Amazing view. It was so much different than hiking in Vermont. First of all, when we got to the top we could see for miles and miles with an unobstructed view. Whereas back home there are trees and foothills that lead up to the mountains. Here there is desert and then jagged peaks coming out of the sand. When we got back to the house, we unloaded our stuff and then went to the fabric market. All the women thought it was hilarious when I tried to bargain with them. We can then send the fabric to a tailor to get bags and other things made. Tomorrow we are going to start out second camp. I’m pretty excited and Its close by, only about 20 minutes. The last one was about an hour and a half drive.

7/14 The first day of our second camp went very smoothly except for the “rug rats”. They are the kids in the standards below 5. What they do is stand right outside the doors to classrooms and make distracting noises. They also try to get in line for food at lunch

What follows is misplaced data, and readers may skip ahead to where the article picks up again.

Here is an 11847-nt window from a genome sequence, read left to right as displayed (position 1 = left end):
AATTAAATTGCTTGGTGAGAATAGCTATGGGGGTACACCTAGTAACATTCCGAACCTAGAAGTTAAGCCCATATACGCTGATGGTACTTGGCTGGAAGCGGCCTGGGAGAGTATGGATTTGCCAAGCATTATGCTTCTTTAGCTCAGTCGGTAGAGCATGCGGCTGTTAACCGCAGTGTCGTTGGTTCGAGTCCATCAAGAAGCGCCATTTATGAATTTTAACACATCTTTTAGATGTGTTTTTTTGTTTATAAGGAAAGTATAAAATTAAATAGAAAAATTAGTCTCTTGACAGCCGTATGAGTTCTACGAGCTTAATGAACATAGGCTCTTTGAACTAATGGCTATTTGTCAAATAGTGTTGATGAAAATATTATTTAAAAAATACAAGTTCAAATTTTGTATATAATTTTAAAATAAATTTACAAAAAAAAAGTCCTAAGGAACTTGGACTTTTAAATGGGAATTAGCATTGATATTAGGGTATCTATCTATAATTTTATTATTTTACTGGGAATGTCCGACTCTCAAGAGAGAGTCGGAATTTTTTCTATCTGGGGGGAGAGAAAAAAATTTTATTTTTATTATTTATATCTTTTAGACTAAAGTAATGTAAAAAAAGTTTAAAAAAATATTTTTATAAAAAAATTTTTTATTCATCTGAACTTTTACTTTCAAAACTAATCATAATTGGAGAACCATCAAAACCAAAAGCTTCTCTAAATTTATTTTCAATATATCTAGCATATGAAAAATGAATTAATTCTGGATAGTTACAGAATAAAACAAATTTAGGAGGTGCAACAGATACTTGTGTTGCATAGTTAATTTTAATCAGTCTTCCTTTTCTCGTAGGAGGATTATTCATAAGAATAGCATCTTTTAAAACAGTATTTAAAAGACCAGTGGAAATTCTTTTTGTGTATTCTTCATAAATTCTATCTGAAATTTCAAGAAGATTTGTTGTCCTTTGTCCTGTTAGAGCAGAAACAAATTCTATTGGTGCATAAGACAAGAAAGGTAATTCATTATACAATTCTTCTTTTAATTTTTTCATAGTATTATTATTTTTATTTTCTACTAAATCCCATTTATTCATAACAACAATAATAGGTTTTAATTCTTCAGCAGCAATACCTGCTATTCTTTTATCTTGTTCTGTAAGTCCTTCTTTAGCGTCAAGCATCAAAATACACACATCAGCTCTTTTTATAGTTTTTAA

time. The kids in my group picked up everything fairly quickly. Also I have a really good translator for this camp, Chickabachi, which means something to the effect of “what’s up?”. He really likes the kids and gets right down with them. The first day is the longest and hardest, but I like it the most.

7/17 The second and third days of camp were great. The presentations of the third day were spectacular. After the performances, some of the volunteers played soccer with the kids and a few teachers. This time there was no official team so we didn’t loose quite as badly. It ended up being a tie. Today was our first day working with the orphans. Here, orphans are considered kids who have one parent. So there can be “double orphans”. Today, we planted about 200 trees. Tomorrow we are going to work with street kids at a shelter for them in Lilongwe. The college students are on their safari right now, so we have the main house to ourselves.